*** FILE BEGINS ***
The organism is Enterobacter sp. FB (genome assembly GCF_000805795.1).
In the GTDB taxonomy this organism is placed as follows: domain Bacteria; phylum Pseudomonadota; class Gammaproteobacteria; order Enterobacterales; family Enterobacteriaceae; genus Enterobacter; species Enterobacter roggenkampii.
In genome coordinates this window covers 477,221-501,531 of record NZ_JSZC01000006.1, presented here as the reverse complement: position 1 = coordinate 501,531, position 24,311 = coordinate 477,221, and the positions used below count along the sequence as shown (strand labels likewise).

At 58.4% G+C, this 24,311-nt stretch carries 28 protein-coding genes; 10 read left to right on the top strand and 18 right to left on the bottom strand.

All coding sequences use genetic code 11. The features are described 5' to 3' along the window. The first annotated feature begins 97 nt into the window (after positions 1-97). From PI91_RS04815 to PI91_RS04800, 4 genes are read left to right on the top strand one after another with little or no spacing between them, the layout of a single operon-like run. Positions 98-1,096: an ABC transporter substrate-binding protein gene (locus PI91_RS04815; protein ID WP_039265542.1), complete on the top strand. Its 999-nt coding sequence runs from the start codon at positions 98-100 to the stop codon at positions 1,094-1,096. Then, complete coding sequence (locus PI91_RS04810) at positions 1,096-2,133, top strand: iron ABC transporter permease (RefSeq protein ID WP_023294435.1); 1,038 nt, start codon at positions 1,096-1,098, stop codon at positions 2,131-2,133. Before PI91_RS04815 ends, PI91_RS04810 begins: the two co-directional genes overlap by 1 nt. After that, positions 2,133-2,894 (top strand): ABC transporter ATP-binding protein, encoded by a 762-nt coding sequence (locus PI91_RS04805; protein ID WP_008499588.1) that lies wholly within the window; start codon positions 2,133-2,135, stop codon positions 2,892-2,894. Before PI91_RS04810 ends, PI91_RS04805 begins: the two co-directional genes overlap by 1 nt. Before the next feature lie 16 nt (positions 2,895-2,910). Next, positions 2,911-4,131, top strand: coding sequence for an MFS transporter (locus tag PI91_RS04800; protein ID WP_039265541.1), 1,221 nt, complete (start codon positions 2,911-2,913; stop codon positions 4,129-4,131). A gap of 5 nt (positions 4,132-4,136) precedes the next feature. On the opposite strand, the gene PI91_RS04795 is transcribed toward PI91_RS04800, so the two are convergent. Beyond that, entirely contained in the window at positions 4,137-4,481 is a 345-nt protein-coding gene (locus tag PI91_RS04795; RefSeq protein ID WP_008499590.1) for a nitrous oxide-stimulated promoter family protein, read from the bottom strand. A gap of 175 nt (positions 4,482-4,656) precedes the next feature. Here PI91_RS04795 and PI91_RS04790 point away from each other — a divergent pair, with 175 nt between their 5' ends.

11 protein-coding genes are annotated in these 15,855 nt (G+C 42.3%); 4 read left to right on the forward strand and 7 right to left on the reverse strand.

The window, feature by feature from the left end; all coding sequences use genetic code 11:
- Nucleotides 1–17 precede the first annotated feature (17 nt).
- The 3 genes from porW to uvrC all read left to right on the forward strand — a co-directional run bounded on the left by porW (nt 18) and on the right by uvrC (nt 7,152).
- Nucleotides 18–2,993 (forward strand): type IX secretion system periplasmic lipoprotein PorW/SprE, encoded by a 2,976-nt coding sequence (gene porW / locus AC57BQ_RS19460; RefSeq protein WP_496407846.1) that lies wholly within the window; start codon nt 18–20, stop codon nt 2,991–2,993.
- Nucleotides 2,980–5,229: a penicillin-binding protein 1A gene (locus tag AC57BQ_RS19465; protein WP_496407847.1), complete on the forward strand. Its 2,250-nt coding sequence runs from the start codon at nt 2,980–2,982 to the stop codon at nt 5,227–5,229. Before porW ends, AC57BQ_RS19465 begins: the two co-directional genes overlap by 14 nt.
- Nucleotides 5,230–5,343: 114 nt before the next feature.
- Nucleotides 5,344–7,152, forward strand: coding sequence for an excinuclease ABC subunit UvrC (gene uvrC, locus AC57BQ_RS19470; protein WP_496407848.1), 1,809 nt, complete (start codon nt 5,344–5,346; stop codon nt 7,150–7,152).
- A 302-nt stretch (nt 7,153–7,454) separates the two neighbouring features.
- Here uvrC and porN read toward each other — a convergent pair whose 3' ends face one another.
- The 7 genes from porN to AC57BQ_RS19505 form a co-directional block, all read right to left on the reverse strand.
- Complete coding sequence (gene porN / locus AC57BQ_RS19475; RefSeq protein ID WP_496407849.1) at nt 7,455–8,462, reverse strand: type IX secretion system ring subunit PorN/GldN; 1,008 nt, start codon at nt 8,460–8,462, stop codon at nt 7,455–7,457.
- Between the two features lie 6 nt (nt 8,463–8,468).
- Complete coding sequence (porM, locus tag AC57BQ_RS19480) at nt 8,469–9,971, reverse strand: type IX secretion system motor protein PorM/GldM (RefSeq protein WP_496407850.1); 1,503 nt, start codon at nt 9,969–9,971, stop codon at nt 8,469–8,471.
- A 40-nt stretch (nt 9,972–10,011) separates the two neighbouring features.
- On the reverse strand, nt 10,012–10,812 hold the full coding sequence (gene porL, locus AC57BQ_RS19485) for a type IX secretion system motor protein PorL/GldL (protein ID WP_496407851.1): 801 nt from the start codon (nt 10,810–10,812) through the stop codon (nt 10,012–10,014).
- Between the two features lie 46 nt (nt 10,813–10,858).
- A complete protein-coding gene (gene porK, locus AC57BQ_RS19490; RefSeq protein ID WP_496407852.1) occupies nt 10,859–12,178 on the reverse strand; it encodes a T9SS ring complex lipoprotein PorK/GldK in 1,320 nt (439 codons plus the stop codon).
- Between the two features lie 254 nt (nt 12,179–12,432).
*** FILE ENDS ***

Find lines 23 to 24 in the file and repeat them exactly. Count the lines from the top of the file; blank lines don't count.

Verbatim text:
- A complete protein-coding gene (gene porK, locus AC57BQ_RS19490; RefSeq protein ID WP_496407852.1) occupies nt 10,859–12,178 on the reverse strand; it encodes a T9SS ring complex lipoprotein PorK/GldK in 1,320 nt (439 codons plus the stop codon).
- Between the two features lie 254 nt (nt 12,179–12,432).